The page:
Systems to defend the UK’s vital infrastructure from flooding, and terrorism are inadequate and utility networks are too vulnerable, says a report published by the ICE this week.
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It urges ministers to recognise the interdependency of infrastructure networks and appoint a single point of authority for infrastructure resilience.
The report also says that the remit of sector regulators must expand to include emergency preparation.
Entitled The State of the Nation: Defending Critical Infrastructure, the report is based on an inquiry which took evidence from 70 sources. The inquiry was led by former ICE transport board chair Alan Stilwell.
“We have been concerned about resilience and defence for some time,” said Stilwell.
“We identified threats under three headings: climate change, system failure and terrorism.
“By and large, key infrastructure is not protected against major threats.”
He said vulnerabilities to terrorism and other security threats are “picked up pretty well” by the Centre for the Protection of National Infrastructure (CPNI).
But the report says that the issue of system failure is neglected and underfunded, and that climate change is only just beginning to command serious attention.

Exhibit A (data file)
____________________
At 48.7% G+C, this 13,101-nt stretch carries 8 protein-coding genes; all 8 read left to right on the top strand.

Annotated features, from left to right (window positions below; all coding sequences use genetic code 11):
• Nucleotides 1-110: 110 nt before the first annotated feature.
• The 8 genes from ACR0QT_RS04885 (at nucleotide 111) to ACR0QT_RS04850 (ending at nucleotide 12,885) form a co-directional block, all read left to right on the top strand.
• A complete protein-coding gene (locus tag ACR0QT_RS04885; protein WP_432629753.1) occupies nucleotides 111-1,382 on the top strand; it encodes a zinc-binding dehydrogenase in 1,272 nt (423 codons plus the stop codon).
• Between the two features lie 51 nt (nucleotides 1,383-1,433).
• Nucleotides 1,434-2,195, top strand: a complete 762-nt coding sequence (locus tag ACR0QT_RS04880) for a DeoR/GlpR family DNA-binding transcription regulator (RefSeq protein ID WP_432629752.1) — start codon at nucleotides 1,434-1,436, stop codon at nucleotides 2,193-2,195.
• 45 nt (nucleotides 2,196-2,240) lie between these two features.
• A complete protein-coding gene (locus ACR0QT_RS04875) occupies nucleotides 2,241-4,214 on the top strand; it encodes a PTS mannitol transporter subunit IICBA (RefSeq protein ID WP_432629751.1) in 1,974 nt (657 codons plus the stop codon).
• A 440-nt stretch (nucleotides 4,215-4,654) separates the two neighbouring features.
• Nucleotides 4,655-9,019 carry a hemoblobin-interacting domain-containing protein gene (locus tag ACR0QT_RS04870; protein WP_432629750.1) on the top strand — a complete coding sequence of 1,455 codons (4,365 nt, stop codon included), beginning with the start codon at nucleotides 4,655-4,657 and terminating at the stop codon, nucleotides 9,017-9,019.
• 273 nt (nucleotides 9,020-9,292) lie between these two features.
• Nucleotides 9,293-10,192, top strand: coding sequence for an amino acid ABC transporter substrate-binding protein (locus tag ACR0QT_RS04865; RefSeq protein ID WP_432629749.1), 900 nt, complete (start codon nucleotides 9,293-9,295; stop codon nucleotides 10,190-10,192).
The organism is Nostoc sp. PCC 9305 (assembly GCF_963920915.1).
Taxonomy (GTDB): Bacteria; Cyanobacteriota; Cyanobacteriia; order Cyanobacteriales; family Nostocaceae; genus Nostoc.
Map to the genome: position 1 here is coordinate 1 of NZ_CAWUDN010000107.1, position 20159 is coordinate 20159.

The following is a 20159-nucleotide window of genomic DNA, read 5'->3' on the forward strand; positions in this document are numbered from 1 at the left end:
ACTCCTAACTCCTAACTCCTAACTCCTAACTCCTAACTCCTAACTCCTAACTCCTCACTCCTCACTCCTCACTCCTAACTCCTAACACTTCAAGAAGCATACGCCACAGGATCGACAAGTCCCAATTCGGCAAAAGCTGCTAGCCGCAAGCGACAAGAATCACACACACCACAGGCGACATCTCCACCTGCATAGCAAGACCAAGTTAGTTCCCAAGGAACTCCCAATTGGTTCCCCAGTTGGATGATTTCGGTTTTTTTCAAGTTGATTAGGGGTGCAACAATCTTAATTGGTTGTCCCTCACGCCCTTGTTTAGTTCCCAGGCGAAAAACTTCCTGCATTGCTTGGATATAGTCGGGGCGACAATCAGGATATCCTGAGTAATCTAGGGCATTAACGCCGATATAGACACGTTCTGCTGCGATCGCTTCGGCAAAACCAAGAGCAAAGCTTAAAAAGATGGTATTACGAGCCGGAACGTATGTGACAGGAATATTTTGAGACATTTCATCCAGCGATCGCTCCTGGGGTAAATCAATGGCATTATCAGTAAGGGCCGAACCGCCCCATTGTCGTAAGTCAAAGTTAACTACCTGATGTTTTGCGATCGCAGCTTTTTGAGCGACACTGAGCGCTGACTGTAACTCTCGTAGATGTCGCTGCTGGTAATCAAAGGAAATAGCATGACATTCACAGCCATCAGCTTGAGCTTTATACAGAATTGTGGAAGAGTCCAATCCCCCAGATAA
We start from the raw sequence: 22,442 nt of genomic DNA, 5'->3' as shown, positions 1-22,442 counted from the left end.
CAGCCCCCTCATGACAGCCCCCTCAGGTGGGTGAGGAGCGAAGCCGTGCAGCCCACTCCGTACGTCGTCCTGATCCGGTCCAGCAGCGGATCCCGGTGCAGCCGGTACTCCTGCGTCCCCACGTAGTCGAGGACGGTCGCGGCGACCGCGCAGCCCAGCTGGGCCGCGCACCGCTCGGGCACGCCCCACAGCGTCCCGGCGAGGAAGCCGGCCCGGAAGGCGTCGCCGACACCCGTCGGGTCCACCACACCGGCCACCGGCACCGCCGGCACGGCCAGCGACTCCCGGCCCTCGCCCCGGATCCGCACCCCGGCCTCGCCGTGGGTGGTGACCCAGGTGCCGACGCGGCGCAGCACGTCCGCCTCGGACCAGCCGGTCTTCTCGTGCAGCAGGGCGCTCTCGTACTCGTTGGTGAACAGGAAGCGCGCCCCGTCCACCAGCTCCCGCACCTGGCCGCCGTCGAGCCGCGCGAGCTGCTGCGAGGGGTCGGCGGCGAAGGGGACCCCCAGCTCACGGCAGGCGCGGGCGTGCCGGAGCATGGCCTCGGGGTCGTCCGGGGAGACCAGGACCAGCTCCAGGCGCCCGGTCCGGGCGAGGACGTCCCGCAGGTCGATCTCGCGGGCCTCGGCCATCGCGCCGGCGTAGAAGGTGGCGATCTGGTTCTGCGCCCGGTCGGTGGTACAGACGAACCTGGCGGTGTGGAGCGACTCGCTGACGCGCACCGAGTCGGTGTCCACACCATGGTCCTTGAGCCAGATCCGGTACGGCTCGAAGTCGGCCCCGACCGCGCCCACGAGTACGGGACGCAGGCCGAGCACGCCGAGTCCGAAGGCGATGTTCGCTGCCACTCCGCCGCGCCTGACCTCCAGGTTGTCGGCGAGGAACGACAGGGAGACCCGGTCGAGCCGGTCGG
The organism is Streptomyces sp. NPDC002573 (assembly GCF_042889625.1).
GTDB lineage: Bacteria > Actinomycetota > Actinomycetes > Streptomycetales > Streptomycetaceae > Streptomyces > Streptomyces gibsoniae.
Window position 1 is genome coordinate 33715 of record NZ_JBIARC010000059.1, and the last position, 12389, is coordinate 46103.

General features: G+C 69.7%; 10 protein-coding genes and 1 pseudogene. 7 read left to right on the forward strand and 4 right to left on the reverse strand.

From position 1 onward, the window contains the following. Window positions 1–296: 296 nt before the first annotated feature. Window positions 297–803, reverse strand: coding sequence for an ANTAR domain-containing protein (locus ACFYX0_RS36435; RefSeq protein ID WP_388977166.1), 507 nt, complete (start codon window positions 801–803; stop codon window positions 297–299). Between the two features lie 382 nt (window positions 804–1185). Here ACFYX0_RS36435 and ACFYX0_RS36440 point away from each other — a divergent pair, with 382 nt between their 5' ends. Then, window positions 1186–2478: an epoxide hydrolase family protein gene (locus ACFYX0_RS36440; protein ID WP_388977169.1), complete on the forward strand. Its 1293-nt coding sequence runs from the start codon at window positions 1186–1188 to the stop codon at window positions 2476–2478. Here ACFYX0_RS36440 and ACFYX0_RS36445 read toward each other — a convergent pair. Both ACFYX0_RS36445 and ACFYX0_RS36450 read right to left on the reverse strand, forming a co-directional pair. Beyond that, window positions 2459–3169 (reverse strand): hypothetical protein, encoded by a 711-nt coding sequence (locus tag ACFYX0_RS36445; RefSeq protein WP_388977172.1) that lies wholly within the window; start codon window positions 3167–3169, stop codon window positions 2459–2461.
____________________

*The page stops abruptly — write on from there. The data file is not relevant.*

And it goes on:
Stilwell cited the flooding of the Mythe water treatment works in Gloucestershire in Summer 2007 as an example of infrastructure damage at the hands of climate change. Then, 350,000 people were left without a water supply for 17 days.
The report identifies the flooding of the Atomic Weapons Establishment site at Burghfield in 2007 as a further example of near disastrous infrastructure failure where there was a high risk that radioactive material could have spread into the surrounding environment.
“The urgency has always been there − we really need to take action.”
Alan Stilwell, ICE
Stilwell said more effort was needed to prevent future chaos. “The urgency has always been there,” he said. “We have reinforced that message − we really need to take action.”
Stillwell said the publication last week of a government-funded report on climate change by the UK Climate Impact Programme (UKCIP) was encouraging and “very timely”.
But he said the government had said nothing specifically about defending critical infrastructure.
“I hope they will look more seriously at our recommendations,” he said.
ICE warns that more must be done to protect vulnerable infrastructure